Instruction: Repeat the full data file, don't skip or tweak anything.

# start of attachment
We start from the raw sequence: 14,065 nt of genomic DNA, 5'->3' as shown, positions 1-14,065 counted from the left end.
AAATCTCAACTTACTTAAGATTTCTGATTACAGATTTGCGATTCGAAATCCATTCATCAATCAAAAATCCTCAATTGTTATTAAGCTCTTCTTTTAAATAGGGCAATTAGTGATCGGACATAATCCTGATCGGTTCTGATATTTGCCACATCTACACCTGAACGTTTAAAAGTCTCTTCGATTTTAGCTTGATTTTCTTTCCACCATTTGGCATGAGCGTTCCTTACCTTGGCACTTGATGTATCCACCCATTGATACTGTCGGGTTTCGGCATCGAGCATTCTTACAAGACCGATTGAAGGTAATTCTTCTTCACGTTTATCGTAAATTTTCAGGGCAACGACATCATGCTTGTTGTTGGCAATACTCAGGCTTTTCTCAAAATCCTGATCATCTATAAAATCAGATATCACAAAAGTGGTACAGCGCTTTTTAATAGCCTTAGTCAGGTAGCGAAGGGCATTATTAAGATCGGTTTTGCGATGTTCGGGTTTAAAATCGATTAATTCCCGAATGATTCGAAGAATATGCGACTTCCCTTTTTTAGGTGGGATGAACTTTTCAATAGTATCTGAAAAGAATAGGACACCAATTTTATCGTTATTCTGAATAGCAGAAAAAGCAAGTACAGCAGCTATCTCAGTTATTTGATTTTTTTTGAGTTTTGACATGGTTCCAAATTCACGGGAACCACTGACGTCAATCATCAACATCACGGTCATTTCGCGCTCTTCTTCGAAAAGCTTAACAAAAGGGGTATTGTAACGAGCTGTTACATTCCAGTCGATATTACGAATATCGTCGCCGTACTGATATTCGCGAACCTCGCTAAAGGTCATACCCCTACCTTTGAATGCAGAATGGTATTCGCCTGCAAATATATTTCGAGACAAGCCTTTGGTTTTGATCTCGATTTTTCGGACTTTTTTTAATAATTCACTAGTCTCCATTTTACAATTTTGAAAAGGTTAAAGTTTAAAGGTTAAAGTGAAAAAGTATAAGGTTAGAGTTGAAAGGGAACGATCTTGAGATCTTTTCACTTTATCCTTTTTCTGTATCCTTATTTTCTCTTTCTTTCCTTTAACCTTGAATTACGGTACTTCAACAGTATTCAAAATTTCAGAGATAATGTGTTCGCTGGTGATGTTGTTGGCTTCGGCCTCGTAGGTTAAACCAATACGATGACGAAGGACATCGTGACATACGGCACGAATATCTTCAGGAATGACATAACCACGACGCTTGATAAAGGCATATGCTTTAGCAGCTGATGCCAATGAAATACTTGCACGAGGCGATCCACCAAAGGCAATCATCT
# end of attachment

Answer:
We start from the raw sequence: 14,065 nt of genomic DNA, 5'->3' as shown, positions 1-14,065 counted from the left end.
AAATCTCAACTTACTTAAGATTTCTGATTACAGATTTGCGATTCGAAATCCATTCATCAATCAAAAATCCTCAATTGTTATTAAGCTCTTCTTTTAAATAGGGCAATTAGTGATCGGACATAATCCTGATCGGTTCTGATATTTGCCACATCTACACCTGAACGTTTAAAAGTCTCTTCGATTTTAGCTTGATTTTCTTTCCACCATTTGGCATGAGCGTTCCTTACCTTGGCACTTGATGTATCCACCCATTGATACTGTCGGGTTTCGGCATCGAGCATTCTTACAAGACCGATTGAAGGTAATTCTTCTTCACGTTTATCGTAAATTTTCAGGGCAACGACATCATGCTTGTTGTTGGCAATACTCAGGCTTTTCTCAAAATCCTGATCATCTATAAAATCAGATATCACAAAAGTGGTACAGCGCTTTTTAATAGCCTTAGTCAGGTAGCGAAGGGCATTATTAAGATCGGTTTTGCGATGTTCGGGTTTAAAATCGATTAATTCCCGAATGATTCGAAGAATATGCGACTTCCCTTTTTTAGGTGGGATGAACTTTTCAATAGTATCTGAAAAGAATAGGACACCAATTTTATCGTTATTCTGAATAGCAGAAAAAGCAAGTACAGCAGCTATCTCAGTTATTTGATTTTTTTTGAGTTTTGACATGGTTCCAAATTCACGGGAACCACTGACGTCAATCATCAACATCACGGTCATTTCGCGCTCTTCTTCGAAAAGCTTAACAAAAGGGGTATTGTAACGAGCTGTTACATTCCAGTCGATATTACGAATATCGTCGCCGTACTGATATTCGCGAACCTCGCTAAAGGTCATACCCCTACCTTTGAATGCAGAATGGTATTCGCCTGCAAATATATTTCGAGACAAGCCTTTGGTTTTGATCTCGATTTTTCGGACTTTTTTTAATAATTCACTAGTCTCCATTTTACAATTTTGAAAAGGTTAAAGTTTAAAGGTTAAAGTGAAAAAGTATAAGGTTAGAGTTGAAAGGGAACGATCTTGAGATCTTTTCACTTTATCCTTTTTCTGTATCCTTATTTTCTCTTTCTTTCCTTTAACCTTGAATTACGGTACTTCAACAGTATTCAAAATTTCAGAGATAATGTGTTCGCTGGTGATGTTGTTGGCTTCGGCCTCGTAGGTTAAACCAATACGATGACGAAGGACATCGTGACATACGGCACGAATATCTTCAGGAATGACATAACCACGACGCTTGATAAAGGCATATGCTTTAGCAGCTGATGCCAATGAAATACTTGCACGAGGCGATCCACCAAAGGCAATCATCT